Hey, Gunpla fans! I’m back after a while, and it’s time to make the final rust effects on our little Haropla model. We’re going to paint some eye-catching rust streaks, as well as blend the patches of bare metal with the green base color we sprayed last time.
Streaking with enamels
For the streaking, we’ll use enamel paints because they have a longer drying time than acrylics, which will help us when blending the effect with the underlying coat of paint. We can’t use lacquers either, since smudging it with lacquer thinner would probably affect the green paint underneath.
I mixed a neutral rust brown, and painted the streaks using a fine brush. Normally, this color would be more orangey, but we are going to add the orange hues later through a different method.
Also, it’s worth noting that unlike the streaks on the rear piece, the ones under the eyes are falling at an angle. This is because I wanted to have some fun and go a bit further with the backstory. Basically, the streaking on the back originated earlier, when this Haro was lying straight on the ground, causing the perpendicular streaks. Eventually, something caused the robot to tilt and lean at an angle. It’s been in that position since then, so gravity and the weather did their job on the front.
Needless to say, you don’t need to get this nerdy with your rust effects… but it’s a fun thing to do!
Blending the streaks with the base color
The next step is to blend the enamel paint with the green base coat. You can use enamel thinner or lighter fluid for this task; I went with the former. Always load a small amount on your brush, or else you may run the risk of removing more paint than wanted. Feel free to use a paper towel to brush off any excess thinner.
Most people smudge the paint uniformly in one motion with the brush. It looks good most times, but real rust streaking hardly ever looks like that. Therefore, I usually smear either side and then the bottom, keeping the center more opaque, as shown in the video below. Here’s a comparison between the two techniques, which should demonstrate the differences clearly.
Using Real Touch markers
We’re not done with the streaking, but while the paint dries we are going to use an orange marker from the Gundam Marker Real Touch line. We’ve made other effects with these versatile markers before, but today we’re going to use them to paint rust stains that blend the green color of the body with the exposed rusty metal.
We color around the edges of the large chips with the broad tip. I apply some ink on other areas as well, but keep it to a minimum so as to not overdo the effect.
Next, we blur the edges with a cotton swab. This will create a smoother transition between the orange and the green areas.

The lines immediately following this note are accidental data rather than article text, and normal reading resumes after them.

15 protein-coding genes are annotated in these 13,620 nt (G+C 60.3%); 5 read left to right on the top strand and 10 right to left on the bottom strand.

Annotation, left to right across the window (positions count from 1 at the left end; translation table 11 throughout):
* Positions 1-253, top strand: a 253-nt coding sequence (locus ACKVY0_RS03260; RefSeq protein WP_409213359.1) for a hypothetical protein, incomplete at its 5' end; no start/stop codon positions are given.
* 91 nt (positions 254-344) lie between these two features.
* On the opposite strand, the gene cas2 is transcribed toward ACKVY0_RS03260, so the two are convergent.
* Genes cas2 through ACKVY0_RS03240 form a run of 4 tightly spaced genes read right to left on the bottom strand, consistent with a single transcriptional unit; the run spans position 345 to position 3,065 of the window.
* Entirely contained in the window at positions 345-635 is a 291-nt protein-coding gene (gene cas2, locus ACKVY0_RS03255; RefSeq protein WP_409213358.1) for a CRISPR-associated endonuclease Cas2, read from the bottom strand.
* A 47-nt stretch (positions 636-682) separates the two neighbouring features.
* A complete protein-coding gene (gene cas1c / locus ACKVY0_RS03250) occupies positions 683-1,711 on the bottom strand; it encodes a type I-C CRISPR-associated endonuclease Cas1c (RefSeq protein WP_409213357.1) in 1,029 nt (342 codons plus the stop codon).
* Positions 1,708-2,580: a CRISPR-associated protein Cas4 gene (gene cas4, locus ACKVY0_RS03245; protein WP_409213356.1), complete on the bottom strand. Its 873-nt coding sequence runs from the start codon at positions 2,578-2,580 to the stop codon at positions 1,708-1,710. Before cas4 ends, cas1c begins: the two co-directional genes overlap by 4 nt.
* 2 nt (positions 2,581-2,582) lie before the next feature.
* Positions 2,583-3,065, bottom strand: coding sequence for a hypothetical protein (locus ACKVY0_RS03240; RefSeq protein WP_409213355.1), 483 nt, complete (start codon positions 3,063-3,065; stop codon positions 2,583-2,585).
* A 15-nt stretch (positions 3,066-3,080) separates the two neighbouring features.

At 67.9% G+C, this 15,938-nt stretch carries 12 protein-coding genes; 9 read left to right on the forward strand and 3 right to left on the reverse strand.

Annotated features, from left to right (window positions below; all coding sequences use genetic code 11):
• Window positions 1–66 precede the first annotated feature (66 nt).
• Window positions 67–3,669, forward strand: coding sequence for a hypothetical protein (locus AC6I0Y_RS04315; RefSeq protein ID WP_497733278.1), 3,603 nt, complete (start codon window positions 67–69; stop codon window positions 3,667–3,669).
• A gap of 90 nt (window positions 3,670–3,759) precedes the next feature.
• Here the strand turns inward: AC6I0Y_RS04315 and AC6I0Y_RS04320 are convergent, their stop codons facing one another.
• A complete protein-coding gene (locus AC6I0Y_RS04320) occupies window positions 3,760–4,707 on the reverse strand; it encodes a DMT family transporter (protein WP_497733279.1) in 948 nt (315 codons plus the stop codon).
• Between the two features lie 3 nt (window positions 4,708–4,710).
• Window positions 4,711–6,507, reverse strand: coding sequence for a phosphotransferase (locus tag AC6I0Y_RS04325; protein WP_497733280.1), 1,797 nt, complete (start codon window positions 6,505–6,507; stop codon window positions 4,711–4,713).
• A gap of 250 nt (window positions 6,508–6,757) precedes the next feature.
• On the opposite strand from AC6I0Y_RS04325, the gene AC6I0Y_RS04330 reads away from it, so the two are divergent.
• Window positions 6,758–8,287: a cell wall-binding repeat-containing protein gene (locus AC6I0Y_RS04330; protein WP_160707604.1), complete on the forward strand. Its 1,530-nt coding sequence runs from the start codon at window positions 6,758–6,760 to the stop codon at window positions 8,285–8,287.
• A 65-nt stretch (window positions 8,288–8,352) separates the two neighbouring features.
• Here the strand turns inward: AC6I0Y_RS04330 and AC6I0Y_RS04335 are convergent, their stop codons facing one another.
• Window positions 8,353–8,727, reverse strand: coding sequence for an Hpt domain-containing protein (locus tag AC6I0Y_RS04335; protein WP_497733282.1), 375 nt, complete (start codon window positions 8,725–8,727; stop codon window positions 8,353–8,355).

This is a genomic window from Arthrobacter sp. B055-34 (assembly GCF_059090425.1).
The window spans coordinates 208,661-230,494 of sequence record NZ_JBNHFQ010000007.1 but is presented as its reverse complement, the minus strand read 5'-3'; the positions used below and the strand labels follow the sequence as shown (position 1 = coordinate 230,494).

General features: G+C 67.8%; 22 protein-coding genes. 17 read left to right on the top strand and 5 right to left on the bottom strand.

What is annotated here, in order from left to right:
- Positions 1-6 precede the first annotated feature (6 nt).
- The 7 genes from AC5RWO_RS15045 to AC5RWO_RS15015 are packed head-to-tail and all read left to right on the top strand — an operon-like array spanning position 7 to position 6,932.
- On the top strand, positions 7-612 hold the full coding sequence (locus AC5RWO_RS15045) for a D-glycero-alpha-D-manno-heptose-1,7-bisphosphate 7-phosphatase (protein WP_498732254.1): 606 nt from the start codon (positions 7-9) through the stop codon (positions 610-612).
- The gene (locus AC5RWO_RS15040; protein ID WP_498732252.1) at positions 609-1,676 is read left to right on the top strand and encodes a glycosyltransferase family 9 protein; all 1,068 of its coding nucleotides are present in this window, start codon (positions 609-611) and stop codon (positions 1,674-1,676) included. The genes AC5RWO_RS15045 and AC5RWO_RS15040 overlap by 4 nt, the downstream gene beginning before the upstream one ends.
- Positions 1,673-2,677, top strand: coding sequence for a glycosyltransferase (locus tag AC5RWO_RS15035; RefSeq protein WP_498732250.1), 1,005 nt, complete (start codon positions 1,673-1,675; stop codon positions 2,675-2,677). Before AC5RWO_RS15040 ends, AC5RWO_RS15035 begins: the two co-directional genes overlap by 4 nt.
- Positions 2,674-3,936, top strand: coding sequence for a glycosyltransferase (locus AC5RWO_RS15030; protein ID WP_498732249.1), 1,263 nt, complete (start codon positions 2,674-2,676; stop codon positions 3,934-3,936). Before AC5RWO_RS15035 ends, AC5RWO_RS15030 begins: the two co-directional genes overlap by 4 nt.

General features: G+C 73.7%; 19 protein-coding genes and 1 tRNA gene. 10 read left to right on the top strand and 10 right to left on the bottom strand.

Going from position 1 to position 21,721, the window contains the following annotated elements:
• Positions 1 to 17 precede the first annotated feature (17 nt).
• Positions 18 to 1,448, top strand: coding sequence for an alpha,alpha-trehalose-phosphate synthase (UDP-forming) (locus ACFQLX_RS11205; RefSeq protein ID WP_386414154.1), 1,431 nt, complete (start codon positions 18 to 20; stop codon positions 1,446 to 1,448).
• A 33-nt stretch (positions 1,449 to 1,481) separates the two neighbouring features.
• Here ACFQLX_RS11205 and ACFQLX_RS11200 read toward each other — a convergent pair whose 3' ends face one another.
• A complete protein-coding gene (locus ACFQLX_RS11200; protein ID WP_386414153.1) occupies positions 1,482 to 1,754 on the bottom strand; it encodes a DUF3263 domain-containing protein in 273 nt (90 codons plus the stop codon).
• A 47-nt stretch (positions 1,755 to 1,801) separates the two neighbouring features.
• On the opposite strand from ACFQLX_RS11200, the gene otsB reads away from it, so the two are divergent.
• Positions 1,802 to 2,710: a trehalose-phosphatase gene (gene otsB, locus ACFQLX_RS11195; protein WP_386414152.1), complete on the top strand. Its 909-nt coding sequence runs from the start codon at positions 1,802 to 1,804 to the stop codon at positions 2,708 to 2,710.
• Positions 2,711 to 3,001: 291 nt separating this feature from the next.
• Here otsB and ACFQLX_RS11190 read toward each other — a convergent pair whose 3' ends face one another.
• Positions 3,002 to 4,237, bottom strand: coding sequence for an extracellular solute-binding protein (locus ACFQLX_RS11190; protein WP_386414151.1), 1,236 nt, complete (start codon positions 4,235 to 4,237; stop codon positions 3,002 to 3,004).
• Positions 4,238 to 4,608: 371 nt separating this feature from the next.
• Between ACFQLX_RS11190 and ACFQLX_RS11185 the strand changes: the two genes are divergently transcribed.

It should be pointed out that the texture of the base coat will determine two things ahead of this step. Firstly, it directly affects how much working time we have before the ink dries and sets. With a glossy surface like this, we have plenty of time to go in with the cotton swab. On the other hand, a matte finish will soak up the ink quickly and leave almost no time for the blending task. Additionally, the texture will decide whether we need to dampen the cotton swab or not. I only needed a minute amount of water, given the satin finish of the green base coat. You may need more if you apply this effect over a dull surface.
Complementing the enamel streaks
I said before that we’d add orange tones to our streaks, and Real Touch markers are perfect for this kind of job. Their transparency allows us to enrich the rust with more hues while not affecting the brown paint significantly.
Application and blending are very similar to what we did for the rust stains around the paint chips. Color with the marker, smudge with the cotton swab. Quick and easy.
Here’s another use for Real Touch markers. With all the weathering we’ve done, we almost forgot about this single panel line that runs across the model. Switch to the finer tip on the other end of the marker and ink in. Smudge the excess ink in a vertical motion to produce subtle streaks and the piece will look great.
These steps created a striking aged appearance that can immediately catch a viewer’s attention. We didn’t overdo the effects, so there’s a good balance of lime green and weathered areas.
The weathering stage is now finished, so we can spray a flat coat to seal our work and proceed to building the diorama base. That’s it for today’s tutorial though, I’ll see you soon!